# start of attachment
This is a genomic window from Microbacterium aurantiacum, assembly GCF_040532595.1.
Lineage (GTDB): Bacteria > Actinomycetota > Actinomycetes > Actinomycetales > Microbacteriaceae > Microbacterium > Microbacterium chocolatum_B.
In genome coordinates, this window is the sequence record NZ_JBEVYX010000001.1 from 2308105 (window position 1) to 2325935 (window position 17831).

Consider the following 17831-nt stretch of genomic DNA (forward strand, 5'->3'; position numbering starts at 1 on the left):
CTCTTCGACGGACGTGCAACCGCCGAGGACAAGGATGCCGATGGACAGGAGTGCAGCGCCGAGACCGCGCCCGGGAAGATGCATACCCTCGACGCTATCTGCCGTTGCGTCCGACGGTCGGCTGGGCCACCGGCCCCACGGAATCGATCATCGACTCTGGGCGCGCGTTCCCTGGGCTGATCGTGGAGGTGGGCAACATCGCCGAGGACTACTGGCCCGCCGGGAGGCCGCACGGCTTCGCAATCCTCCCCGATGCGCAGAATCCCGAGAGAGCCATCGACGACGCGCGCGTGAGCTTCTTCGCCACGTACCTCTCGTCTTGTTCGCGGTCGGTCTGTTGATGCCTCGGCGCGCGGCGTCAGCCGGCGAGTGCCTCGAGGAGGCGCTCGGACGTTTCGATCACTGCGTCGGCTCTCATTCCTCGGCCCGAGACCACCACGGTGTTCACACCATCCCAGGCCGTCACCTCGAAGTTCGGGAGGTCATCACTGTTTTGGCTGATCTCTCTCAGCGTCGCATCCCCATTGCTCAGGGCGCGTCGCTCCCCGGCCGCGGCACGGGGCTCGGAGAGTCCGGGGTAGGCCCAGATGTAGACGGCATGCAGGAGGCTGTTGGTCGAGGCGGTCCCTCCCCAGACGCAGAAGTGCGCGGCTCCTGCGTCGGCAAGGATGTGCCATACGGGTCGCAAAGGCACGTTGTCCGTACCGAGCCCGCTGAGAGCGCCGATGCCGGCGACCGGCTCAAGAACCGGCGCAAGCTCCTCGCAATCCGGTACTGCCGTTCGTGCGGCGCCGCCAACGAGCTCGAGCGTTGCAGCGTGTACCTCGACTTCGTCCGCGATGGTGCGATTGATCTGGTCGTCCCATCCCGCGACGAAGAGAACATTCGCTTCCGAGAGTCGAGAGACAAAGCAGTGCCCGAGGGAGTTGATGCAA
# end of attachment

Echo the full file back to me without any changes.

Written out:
This is a genomic window from Microbacterium aurantiacum, assembly GCF_040532595.1.
Lineage (GTDB): Bacteria > Actinomycetota > Actinomycetes > Actinomycetales > Microbacteriaceae > Microbacterium > Microbacterium chocolatum_B.
In genome coordinates, this window is the sequence record NZ_JBEVYX010000001.1 from 2308105 (window position 1) to 2325935 (window position 17831).

Consider the following 17831-nt stretch of genomic DNA (forward strand, 5'->3'; position numbering starts at 1 on the left):
CTCTTCGACGGACGTGCAACCGCCGAGGACAAGGATGCCGATGGACAGGAGTGCAGCGCCGAGACCGCGCCCGGGAAGATGCATACCCTCGACGCTATCTGCCGTTGCGTCCGACGGTCGGCTGGGCCACCGGCCCCACGGAATCGATCATCGACTCTGGGCGCGCGTTCCCTGGGCTGATCGTGGAGGTGGGCAACATCGCCGAGGACTACTGGCCCGCCGGGAGGCCGCACGGCTTCGCAATCCTCCCCGATGCGCAGAATCCCGAGAGAGCCATCGACGACGCGCGCGTGAGCTTCTTCGCCACGTACCTCTCGTCTTGTTCGCGGTCGGTCTGTTGATGCCTCGGCGCGCGGCGTCAGCCGGCGAGTGCCTCGAGGAGGCGCTCGGACGTTTCGATCACTGCGTCGGCTCTCATTCCTCGGCCCGAGACCACCACGGTGTTCACACCATCCCAGGCCGTCACCTCGAAGTTCGGGAGGTCATCACTGTTTTGGCTGATCTCTCTCAGCGTCGCATCCCCATTGCTCAGGGCGCGTCGCTCCCCGGCCGCGGCACGGGGCTCGGAGAGTCCGGGGTAGGCCCAGATGTAGACGGCATGCAGGAGGCTGTTGGTCGAGGCGGTCCCTCCCCAGACGCAGAAGTGCGCGGCTCCTGCGTCGGCAAGGATGTGCCATACGGGTCGCAAAGGCACGTTGTCCGTACCGAGCCCGCTGAGAGCGCCGATGCCGGCGACCGGCTCAAGAACCGGCGCAAGCTCCTCGCAATCCGGTACTGCCGTTCGTGCGGCGCCGCCAACGAGCTCGAGCGTTGCAGCGTGTACCTCGACTTCGTCCGCGATGGTGCGATTGATCTGGTCGTCCCATCCCGCGACGAAGAGAACATTCGCTTCCGAGAGTCGAGAGACAAAGCAGTGCCCGAGGGAGTTGATGCAA